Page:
The Public Art Stewards Training Program is a six-month “earn while you learn” program that employs six to eight Wilmington residents who will be taught transferable skills in conservation under the tutelage of Margalit Schindler of Pearl Preservation, our program conservator. Additionally, our Public Art Stewards will participate in workforce-readiness workshops such as interview practice, digital literacy, financial coaching, and resume building.
Every piece on our list is unique and will have different needs. The transferable skills in conservation our participants will learn while working on the public pieces include assessment and condition reporting; photographic and written documentation; cleaning; and essential maintenance of sculptures and murals.
*What are your goals for the first year of this project? Where is your first area of work based?
Some of our goals for the first year are:
- to have our participants graduating feeling confident in the skills they’ve learned in conservation;
- to have 30 works from Wilmington’s outdoor gallery properly maintained and documented so that we can create a living archive of our city’s public art;
- to connect our participants with local services and help provide them with continued support after graduating.
*Do you have a "favorite" piece of public art in the city? What is the name of the work and where can we see it?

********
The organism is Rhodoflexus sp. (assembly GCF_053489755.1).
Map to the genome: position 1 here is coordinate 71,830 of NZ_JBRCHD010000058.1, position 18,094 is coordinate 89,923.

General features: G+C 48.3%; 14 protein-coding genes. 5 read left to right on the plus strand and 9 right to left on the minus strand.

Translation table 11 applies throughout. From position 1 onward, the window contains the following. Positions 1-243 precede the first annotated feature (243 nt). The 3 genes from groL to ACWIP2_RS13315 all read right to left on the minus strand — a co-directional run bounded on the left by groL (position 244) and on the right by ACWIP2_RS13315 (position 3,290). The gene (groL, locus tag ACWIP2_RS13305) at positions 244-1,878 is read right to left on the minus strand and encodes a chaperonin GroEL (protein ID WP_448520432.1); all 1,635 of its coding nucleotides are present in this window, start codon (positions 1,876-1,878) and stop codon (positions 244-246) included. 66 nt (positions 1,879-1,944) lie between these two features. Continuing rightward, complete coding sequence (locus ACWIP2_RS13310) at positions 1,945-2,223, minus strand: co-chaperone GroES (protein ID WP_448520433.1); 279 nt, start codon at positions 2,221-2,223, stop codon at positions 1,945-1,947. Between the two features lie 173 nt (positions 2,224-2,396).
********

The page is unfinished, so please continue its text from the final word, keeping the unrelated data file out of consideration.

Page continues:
I have many favorite pieces, to be honest, but I will limit myself to one mural and one sculpture.
A mural I’m currently obsessed with is The Divine Mind, 2016 by Terrance Vann on 7th and Windsor Streets. It’s so large and in charge, and the vibrant purple hue is almost like a beacon when you're a block away from it. Although I really love the crown, my favorite part is the way he styled the hair to be a cityscape. I sometimes add a few minutes onto my commute home from work just to drive by it.
My favorite sculpture right now is Shipyard Gateway, 1998 by Roldan West on 4th and Church Streets. It hangs on the overpass in the middle of the street so it’s hard to get a good look at it if you’re not on foot. I’ve always loved metalwork because the technique is so fascinating, and this piece is eye-catching. I really wish it was closer to the ground so that I could sit with it and take in each form.